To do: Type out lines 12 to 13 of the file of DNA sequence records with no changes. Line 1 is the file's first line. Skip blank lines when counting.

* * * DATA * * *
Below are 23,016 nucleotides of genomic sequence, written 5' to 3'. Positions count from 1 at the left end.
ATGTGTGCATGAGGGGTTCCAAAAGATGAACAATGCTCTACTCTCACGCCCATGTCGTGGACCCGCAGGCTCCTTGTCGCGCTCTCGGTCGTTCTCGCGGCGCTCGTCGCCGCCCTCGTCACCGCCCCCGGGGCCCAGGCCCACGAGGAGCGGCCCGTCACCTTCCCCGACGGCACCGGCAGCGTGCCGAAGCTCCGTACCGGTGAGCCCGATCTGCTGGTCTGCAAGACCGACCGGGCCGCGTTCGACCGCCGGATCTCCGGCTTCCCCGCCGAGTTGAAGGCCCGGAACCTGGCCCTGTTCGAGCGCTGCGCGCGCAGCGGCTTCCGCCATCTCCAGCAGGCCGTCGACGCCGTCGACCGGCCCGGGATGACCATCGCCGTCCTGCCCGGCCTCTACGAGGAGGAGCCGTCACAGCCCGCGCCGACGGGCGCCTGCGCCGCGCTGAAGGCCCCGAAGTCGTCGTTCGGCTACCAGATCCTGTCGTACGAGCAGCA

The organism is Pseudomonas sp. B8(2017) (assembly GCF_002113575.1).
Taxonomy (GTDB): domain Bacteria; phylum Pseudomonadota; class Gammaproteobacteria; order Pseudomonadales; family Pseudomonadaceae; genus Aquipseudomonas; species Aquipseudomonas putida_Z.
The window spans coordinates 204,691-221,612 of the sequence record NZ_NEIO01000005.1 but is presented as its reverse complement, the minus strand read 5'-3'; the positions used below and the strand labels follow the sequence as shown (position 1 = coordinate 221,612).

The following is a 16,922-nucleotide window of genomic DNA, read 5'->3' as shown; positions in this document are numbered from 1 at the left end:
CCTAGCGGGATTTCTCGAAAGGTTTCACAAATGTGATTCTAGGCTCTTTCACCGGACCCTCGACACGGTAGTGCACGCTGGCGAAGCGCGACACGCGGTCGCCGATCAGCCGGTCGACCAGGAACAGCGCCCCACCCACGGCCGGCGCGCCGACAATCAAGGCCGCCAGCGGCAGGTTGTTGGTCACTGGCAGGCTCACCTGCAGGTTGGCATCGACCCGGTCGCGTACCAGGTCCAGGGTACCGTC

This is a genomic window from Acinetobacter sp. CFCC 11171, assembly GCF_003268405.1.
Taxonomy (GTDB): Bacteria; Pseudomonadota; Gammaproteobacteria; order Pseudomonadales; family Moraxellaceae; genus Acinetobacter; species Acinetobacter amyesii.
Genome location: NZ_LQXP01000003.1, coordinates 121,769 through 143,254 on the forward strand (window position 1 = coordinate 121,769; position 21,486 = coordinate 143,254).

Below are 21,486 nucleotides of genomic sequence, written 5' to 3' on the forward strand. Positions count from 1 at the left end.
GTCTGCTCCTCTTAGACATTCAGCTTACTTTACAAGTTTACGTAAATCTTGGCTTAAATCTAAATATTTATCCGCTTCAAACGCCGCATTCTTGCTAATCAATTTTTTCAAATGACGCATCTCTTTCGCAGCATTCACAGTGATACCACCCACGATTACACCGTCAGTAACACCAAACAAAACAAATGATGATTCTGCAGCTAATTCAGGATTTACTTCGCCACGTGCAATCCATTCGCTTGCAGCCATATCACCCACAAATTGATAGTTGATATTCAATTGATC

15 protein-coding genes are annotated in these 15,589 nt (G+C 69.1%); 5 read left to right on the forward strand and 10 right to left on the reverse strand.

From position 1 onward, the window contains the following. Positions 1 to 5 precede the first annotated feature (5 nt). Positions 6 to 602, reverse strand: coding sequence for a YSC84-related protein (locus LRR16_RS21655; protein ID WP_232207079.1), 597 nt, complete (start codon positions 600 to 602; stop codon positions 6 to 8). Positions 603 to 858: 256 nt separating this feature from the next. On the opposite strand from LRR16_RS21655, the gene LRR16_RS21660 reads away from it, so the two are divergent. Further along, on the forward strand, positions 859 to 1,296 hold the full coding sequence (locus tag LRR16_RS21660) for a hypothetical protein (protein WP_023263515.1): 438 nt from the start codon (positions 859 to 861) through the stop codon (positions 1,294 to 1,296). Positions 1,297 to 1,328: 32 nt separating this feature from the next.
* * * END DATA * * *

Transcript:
GTCTGCTCCTCTTAGACATTCAGCTTACTTTACAAGTTTACGTAAATCTTGGCTTAAATCTAAATATTTATCCGCTTCAAACGCCGCATTCTTGCTAATCAATTTTTTCAAATGACGCATCTCTTTCGCAGCATTCACAGTGATACCACCCACGATTACACCGTCAGTAACACCAAACAAAACAAATGATGATTCTGCAGCTAATTCAGGATTTACTTCGCCACGTGCAATCCATTCGCTTGCAGCCATATCACCCACAAATTGATAGTTGATATTCAATTGATC

15 protein-coding genes are annotated in these 15,589 nt (G+C 69.1%); 5 read left to right on the forward strand and 10 right to left on the reverse strand.